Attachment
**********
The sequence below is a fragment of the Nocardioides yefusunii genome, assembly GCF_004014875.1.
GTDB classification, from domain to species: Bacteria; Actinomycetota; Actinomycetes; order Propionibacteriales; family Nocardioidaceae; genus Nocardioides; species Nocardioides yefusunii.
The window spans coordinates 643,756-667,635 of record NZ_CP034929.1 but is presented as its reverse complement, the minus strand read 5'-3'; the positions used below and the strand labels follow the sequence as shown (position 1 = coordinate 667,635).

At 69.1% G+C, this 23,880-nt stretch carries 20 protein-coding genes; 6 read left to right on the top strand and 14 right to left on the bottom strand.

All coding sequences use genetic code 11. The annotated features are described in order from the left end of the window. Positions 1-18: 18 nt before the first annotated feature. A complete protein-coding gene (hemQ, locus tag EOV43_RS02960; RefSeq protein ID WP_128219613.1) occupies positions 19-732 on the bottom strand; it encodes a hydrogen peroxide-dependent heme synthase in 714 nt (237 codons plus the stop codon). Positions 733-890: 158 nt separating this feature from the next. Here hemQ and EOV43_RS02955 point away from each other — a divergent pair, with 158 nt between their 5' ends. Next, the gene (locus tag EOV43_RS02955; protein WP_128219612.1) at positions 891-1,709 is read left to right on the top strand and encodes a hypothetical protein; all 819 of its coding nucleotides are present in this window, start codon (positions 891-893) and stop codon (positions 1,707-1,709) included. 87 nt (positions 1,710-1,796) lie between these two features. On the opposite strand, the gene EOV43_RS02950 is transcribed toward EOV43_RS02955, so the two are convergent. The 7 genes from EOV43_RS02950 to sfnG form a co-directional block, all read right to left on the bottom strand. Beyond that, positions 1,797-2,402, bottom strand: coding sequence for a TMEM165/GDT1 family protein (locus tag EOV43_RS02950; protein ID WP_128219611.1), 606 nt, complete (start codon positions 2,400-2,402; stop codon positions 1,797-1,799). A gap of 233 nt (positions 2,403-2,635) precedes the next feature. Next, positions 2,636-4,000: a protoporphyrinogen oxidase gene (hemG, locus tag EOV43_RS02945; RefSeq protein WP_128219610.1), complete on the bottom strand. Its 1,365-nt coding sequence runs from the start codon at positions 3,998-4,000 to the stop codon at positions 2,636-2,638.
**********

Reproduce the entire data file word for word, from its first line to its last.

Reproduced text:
The sequence below is a fragment of the Nocardioides yefusunii genome, assembly GCF_004014875.1.
GTDB classification, from domain to species: Bacteria; Actinomycetota; Actinomycetes; order Propionibacteriales; family Nocardioidaceae; genus Nocardioides; species Nocardioides yefusunii.
The window spans coordinates 643,756-667,635 of record NZ_CP034929.1 but is presented as its reverse complement, the minus strand read 5'-3'; the positions used below and the strand labels follow the sequence as shown (position 1 = coordinate 667,635).

At 69.1% G+C, this 23,880-nt stretch carries 20 protein-coding genes; 6 read left to right on the top strand and 14 right to left on the bottom strand.

All coding sequences use genetic code 11. The annotated features are described in order from the left end of the window. Positions 1-18: 18 nt before the first annotated feature. A complete protein-coding gene (hemQ, locus tag EOV43_RS02960; RefSeq protein ID WP_128219613.1) occupies positions 19-732 on the bottom strand; it encodes a hydrogen peroxide-dependent heme synthase in 714 nt (237 codons plus the stop codon). Positions 733-890: 158 nt separating this feature from the next. Here hemQ and EOV43_RS02955 point away from each other — a divergent pair, with 158 nt between their 5' ends. Next, the gene (locus tag EOV43_RS02955; protein WP_128219612.1) at positions 891-1,709 is read left to right on the top strand and encodes a hypothetical protein; all 819 of its coding nucleotides are present in this window, start codon (positions 891-893) and stop codon (positions 1,707-1,709) included. 87 nt (positions 1,710-1,796) lie between these two features. On the opposite strand, the gene EOV43_RS02950 is transcribed toward EOV43_RS02955, so the two are convergent. The 7 genes from EOV43_RS02950 to sfnG form a co-directional block, all read right to left on the bottom strand. Beyond that, positions 1,797-2,402, bottom strand: coding sequence for a TMEM165/GDT1 family protein (locus tag EOV43_RS02950; protein ID WP_128219611.1), 606 nt, complete (start codon positions 2,400-2,402; stop codon positions 1,797-1,799). A gap of 233 nt (positions 2,403-2,635) precedes the next feature. Next, positions 2,636-4,000: a protoporphyrinogen oxidase gene (hemG, locus tag EOV43_RS02945; RefSeq protein WP_128219610.1), complete on the bottom strand. Its 1,365-nt coding sequence runs from the start codon at positions 3,998-4,000 to the stop codon at positions 2,636-2,638.